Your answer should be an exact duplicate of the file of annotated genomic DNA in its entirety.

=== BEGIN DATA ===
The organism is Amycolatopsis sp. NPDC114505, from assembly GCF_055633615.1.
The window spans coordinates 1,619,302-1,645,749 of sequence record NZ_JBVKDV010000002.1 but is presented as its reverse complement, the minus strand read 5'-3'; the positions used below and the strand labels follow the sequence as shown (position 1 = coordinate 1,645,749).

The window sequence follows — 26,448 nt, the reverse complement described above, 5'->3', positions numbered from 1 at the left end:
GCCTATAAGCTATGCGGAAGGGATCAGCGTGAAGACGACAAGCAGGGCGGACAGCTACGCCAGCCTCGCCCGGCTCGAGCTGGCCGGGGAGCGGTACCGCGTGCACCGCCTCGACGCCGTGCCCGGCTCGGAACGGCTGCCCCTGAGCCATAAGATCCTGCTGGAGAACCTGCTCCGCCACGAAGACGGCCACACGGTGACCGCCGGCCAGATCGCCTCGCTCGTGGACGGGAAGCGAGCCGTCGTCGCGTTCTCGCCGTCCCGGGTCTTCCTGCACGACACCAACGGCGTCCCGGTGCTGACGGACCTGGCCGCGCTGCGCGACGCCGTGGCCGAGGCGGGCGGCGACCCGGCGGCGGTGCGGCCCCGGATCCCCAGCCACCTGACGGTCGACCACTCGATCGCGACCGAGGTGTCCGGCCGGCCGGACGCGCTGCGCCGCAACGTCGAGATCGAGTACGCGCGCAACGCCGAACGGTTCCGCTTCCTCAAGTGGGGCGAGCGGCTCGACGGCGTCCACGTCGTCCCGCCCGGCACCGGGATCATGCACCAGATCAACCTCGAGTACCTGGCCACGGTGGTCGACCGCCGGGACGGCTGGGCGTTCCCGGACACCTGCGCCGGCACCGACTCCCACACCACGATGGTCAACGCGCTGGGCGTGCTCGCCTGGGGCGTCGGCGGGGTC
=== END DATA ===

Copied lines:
The organism is Amycolatopsis sp. NPDC114505, from assembly GCF_055633615.1.
The window spans coordinates 1,619,302-1,645,749 of sequence record NZ_JBVKDV010000002.1 but is presented as its reverse complement, the minus strand read 5'-3'; the positions used below and the strand labels follow the sequence as shown (position 1 = coordinate 1,645,749).

The window sequence follows — 26,448 nt, the reverse complement described above, 5'->3', positions numbered from 1 at the left end:
GCCTATAAGCTATGCGGAAGGGATCAGCGTGAAGACGACAAGCAGGGCGGACAGCTACGCCAGCCTCGCCCGGCTCGAGCTGGCCGGGGAGCGGTACCGCGTGCACCGCCTCGACGCCGTGCCCGGCTCGGAACGGCTGCCCCTGAGCCATAAGATCCTGCTGGAGAACCTGCTCCGCCACGAAGACGGCCACACGGTGACCGCCGGCCAGATCGCCTCGCTCGTGGACGGGAAGCGAGCCGTCGTCGCGTTCTCGCCGTCCCGGGTCTTCCTGCACGACACCAACGGCGTCCCGGTGCTGACGGACCTGGCCGCGCTGCGCGACGCCGTGGCCGAGGCGGGCGGCGACCCGGCGGCGGTGCGGCCCCGGATCCCCAGCCACCTGACGGTCGACCACTCGATCGCGACCGAGGTGTCCGGCCGGCCGGACGCGCTGCGCCGCAACGTCGAGATCGAGTACGCGCGCAACGCCGAACGGTTCCGCTTCCTCAAGTGGGGCGAGCGGCTCGACGGCGTCCACGTCGTCCCGCCCGGCACCGGGATCATGCACCAGATCAACCTCGAGTACCTGGCCACGGTGGTCGACCGCCGGGACGGCTGGGCGTTCCCGGACACCTGCGCCGGCACCGACTCCCACACCACGATGGTCAACGCGCTGGGCGTGCTCGCCTGGGGCGTCGGCGGGGTC